Geez, I loved this storyOriginally Posted by Ortizmo2000Early one day, when Indy was still in the first year of it's immense popularity, I was in the queue with my then-GF. The line had already stretched out of Adventureland and around to the gateway of Frontierland. There was an Indian family behind me, four - maybe five of them, and people were piling onto this line by the second.
A very fit, athletic black man and his son (perhaps 8 years old) had decided that it didn't matter how many had already gotten into the queue - he'd chosen his and his son's spot. He proceeds to slip in behind me and directly in front of the Indian family. I could see the rather perturbed look on their faces at being disregarded so blatantly. The man himself just went on about his day, looking around thru sunglasses as if this was just the norm.
Now, I did what in this day and age can be considered very stupid and dangerous - but I couldn't help myself. I decided to confront another human being. I think it was the fact that these Indians looked so intimidated by this event that set me off. I've always hated bullies...in all of their shapes and sizes. I'm also very impulsive....I don't always think before speaking or acting.
"The end of the line's back there," I advised the guy.
His response can't be repeated here without getting creative.
Well, the finer memories of the next few minutes have faded with the passing of time, but I do remember some things much clearer than others.
- The guy was about as fit as Wesly Snipes, and just as intimdating to look at.
- He was ready and willing to fight me right then and there, and he let me know by shoving me several times.
- Thinking that if I engaged him, I would surely lose. If I didn't end up in a hospital, the day would be over regardless knowing the park's policy about people fighting: You fight, You go.
As he continued to goad me, I kept my back to him and my body in between him and my GF (who was terrified at this point). I scanned about for a security officer, but of course, there was none to be found. There was no way I was going to leave this line and leaving my GF near this guy, and I wasn't about to send her off on some easter egg hunt either. Nor was I going to chased from this line. The best thing I could think of turned out to be a miserable failure of a move in retrospect.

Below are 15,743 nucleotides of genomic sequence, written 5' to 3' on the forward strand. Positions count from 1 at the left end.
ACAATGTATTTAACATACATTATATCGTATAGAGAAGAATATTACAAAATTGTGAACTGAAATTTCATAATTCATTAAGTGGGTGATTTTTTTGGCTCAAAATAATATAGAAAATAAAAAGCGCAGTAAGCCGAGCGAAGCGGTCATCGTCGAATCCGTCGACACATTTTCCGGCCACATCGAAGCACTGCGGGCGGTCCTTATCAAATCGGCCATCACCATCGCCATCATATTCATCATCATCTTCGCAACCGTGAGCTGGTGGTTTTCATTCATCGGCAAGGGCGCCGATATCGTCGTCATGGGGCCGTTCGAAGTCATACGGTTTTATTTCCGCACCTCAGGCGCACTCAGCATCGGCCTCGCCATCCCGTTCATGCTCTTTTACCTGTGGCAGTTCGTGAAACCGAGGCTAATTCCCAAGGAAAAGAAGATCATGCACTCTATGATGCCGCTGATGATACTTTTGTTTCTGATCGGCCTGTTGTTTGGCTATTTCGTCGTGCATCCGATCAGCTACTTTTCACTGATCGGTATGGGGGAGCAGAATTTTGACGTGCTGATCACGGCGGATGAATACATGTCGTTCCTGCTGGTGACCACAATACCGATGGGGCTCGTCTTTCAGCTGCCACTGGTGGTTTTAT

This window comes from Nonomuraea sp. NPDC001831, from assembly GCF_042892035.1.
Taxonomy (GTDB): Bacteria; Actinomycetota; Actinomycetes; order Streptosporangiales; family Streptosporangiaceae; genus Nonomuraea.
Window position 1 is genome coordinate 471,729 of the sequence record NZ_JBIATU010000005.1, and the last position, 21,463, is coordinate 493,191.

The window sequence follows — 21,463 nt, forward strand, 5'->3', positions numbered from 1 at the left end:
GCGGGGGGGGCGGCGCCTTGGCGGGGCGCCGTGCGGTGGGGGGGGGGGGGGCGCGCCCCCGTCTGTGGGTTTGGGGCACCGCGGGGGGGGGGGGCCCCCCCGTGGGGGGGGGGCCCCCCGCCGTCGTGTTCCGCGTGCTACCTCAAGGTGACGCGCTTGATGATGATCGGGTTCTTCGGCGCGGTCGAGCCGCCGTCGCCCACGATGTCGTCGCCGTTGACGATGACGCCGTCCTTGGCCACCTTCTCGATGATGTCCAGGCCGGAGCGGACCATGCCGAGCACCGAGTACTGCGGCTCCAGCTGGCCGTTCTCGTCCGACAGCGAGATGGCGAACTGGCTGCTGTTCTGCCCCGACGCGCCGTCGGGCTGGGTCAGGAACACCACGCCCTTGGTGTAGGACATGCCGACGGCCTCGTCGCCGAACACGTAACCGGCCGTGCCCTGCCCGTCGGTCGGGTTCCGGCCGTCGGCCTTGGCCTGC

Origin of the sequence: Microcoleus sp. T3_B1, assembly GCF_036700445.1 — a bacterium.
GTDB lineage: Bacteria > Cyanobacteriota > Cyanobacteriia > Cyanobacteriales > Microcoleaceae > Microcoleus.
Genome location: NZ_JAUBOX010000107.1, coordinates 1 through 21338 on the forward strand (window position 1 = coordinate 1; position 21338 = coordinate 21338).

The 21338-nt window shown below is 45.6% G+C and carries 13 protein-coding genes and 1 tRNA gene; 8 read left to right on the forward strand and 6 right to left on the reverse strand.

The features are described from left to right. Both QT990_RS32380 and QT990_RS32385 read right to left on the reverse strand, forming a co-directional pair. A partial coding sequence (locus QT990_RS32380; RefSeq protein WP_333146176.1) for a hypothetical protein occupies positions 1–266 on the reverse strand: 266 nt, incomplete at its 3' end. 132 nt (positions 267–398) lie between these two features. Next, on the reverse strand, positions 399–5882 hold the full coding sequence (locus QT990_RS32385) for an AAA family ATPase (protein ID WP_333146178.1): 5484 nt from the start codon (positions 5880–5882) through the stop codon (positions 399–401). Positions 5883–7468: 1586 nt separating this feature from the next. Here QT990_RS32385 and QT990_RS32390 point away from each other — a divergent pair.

A kid of about maybe 19 was watching the queue, and he was the closest thing to authority I could find in the immediate area. I told him of everything that had gone down, including the physical challenging. The guy was standing right there as I relayed the story, doing so not as angry guest, but being very, very sardonic about it. Well, I can't really blame this poor kid for being scared (and believe you me - he was), but I do wish he'd at least had a radio. His solution was to actually have the guy step out of line for a few seconds while others passed. I'm actually amazed this guy agreed to it, but I was equally amazed at the "solution" to this problem.
As we got further and further in line away from the guy, the Indian family behind me thanked me for speaking up. That almost calmed the Neil Peart drum solo my heart was doing. My GF hugged me and thanked me for not getting into what would have been a very bad beating, I'm sure. Well, with this guy being allowed back in line, we'd inevitably passed each other as the queue zigged and zagged.
"Happy now, **ss*?" he asked, actually bearing a toothy grin.
Not to be outdone (again without thinking), I returned the grin. "Yup. Thanks for asking!"
I then overheard him muttering to his eight year old son not to "grow up to be a **ss*. Suberb parenting there, Chief!
It was a weird sort of justice in that he was made to wait roughly the equivalent of people he'd cheated out of line, but in my head, he should have been booted the second he'd took physical action against another guest. Sure, I could have followed up on this by having one of the cast members call for an officer to meet us at the exit, but my GF was celebrating a birthday that day.
I just didn't have the heart to stir the waters any more than had been done. I wanted to salvage what was left.
I kicked that guy's *** several different times during the drive home in my imagination.
Way to hold on to your composure, Rex